The act of writing is an exercise in managing symbols. Every word, after all, is attached to a universe of meaning; the bit we formally agree upon is the definition. Everything else a word signifies exists in a web of personal memory, experience and emotion. If I write “moon,” your brain lights up along myriad pathways: full moons, night, mystery, howling, moonlight, tides, half-moons, lunar eclipses, Halloween, moon walks, and sticking your naked butt out a school bus window.
Slipping a telling detail into your story pins it to reality, and that’s a good thing. You want your reader to believe, and there’s nothing better than a specific, unique word or description to do the job. A symbol is the opposite of a telling detail. It spins the reader out wide, into the realm of other words, and older, bigger ideas. Symbols make a story thick with meaning.
Now you want some, huh? Okay, let’s see how you might go about it.
Symbols come in all sizes. How handy. Is the heroine’s dress red or white? Either way, it sends a signal, albeit small, so choose wisely. Larger symbols require more attention. If a single symbol is repeated throughout the book, it’s a motif, as with the numerous references to birds in Jane Eyre. My second novel, Middle of Somewhere, takes place along a hiking trail. Red tent stakes go missing and reappear. They are red. They are pointy. They are supposed to be holding things down. Woven into the plot, they mean more than a piece of gear designed to keep the tent fly taut. In this book, there’s also a symbol so large it refers to the entire story: the trail itself. I don’t indicate it directly (“Oh, life has its ups and downs!”) but rather let the reader figure it out—or not. You can’t completely control reader brain waves, but you can leave them a trail (ha!) of breadcrumbs for them to discover.
Symbolism is like sex: if you’re thinking about how you’re doing it, you’re not doing it right. Saul Bellow said, “Symbolism grows, in its own way, out of the facts.” That’s lucky, because you don’t have to plant the symbols, just recognize them. If you are planting them in the first draft, they will be obvious. Ray Bradbury, one of my favorite authors, put it well: “Good symbolism should be as natural as breathing, and as unobtrusive.” I take note of the symbolism that appears unbidden in the first draft and use the revision stage to deepen it. Or leave it as it is. Which brings me to my next point.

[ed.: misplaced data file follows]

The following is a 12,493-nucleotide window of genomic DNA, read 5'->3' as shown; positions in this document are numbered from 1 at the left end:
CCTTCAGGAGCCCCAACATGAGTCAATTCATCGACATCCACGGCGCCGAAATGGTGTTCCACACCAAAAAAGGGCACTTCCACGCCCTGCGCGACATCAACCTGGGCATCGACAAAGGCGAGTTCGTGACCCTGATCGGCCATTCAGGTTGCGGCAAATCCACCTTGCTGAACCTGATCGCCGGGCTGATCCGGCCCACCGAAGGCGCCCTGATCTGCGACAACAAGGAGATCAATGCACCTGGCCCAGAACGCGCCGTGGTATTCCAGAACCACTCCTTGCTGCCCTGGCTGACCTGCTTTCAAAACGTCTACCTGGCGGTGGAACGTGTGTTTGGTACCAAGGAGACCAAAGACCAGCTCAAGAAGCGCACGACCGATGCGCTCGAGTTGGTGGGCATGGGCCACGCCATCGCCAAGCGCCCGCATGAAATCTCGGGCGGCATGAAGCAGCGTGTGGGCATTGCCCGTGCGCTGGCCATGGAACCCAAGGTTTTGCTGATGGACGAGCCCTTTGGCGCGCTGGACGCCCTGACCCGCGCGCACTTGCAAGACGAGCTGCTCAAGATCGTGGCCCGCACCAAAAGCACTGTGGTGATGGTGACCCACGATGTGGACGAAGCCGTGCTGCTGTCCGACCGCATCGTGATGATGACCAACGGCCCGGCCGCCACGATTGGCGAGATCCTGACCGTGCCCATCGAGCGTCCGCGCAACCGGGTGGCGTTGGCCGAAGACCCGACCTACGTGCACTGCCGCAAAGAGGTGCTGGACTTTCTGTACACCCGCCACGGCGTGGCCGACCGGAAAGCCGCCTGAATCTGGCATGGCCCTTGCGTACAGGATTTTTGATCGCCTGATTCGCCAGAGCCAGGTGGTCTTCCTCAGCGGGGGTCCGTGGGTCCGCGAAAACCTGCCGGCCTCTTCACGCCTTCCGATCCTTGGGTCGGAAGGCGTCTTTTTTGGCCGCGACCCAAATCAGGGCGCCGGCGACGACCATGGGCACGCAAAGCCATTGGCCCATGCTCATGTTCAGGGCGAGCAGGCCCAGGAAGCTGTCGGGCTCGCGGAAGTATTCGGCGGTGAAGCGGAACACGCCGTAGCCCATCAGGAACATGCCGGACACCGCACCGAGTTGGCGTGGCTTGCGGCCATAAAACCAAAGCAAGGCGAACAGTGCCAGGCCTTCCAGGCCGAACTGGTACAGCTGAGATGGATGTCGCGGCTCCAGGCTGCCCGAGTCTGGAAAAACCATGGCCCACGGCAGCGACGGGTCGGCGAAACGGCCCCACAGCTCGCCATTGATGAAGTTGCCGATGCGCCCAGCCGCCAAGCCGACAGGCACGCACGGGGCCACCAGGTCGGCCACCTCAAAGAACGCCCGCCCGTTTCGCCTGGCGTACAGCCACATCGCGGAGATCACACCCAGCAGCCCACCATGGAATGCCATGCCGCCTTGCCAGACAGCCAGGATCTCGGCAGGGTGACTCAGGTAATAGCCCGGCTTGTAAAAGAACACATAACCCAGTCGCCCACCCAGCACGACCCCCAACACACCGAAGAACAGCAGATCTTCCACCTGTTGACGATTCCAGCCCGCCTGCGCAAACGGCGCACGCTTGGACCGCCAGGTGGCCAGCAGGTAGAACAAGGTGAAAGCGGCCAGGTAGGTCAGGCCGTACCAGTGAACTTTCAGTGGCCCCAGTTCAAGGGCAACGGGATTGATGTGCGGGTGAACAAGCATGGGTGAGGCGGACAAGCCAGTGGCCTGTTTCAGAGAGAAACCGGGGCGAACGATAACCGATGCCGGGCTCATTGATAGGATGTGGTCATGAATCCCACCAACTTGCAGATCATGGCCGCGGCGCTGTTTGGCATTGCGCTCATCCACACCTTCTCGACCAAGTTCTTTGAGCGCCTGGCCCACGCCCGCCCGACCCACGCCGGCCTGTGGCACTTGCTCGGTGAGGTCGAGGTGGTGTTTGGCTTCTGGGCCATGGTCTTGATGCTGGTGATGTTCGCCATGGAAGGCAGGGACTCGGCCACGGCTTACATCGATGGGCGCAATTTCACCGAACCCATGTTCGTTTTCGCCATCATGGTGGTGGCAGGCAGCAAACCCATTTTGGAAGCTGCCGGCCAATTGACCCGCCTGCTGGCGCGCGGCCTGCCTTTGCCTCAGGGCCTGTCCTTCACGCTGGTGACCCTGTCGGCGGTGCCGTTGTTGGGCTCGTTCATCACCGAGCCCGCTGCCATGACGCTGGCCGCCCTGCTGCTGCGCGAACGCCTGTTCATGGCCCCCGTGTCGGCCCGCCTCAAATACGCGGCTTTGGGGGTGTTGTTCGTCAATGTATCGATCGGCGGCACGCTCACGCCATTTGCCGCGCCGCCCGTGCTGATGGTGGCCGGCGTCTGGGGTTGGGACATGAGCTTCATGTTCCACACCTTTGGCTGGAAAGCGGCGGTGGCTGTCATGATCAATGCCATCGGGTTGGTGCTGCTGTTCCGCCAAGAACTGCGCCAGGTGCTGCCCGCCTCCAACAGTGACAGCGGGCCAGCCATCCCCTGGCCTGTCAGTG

Symbolism is like drinking: if you’re wondering if you’re overdoing it, you’re probably already drunk and are about to fall down and hurt yourself. Less is more. If the symbolism is dead obvious, your story will feel like a cheap trick. When in doubt, leave it out.
Symbols aid the writer as well as the reader. One of my happiest moments as a writer comes from discovering elements in my story that make sense beyond what I had intended. It’s magical, a gift from my story to me. In the book I just finished writing, I found I had associated three generations of women with water: one with a lake, one with a river and a third, loosely, with the ocean. I sprinkled a little more ocean over the third character, and thanked my book for providing the title: Blue for the Water.
If you are open to it, your stories will help you understand them, often whispering through the mystery of symbols. Listen closely.
Do you consciously add symbols to your writing? If so, how do you decide on your symbol and its introduction into the story? Do you notice symbols as a reader?
Sonja Yoerg grew up in Stowe, Vermont, where she financed her college education by waitressing at the Trapp Family Lodge. She earned her Ph.D. in Biological Psychology from the University of California at Berkeley and published a nonfiction book about animal intelligence, Clever as a Fox (Bloomsbury USA, 2001). Her novels, House Broken (January 2015) and Middle of Somewhere (September 2015) are published by Penguin/NAL. Sonja lives with her husband in the Shenandoah Valley of Virginia.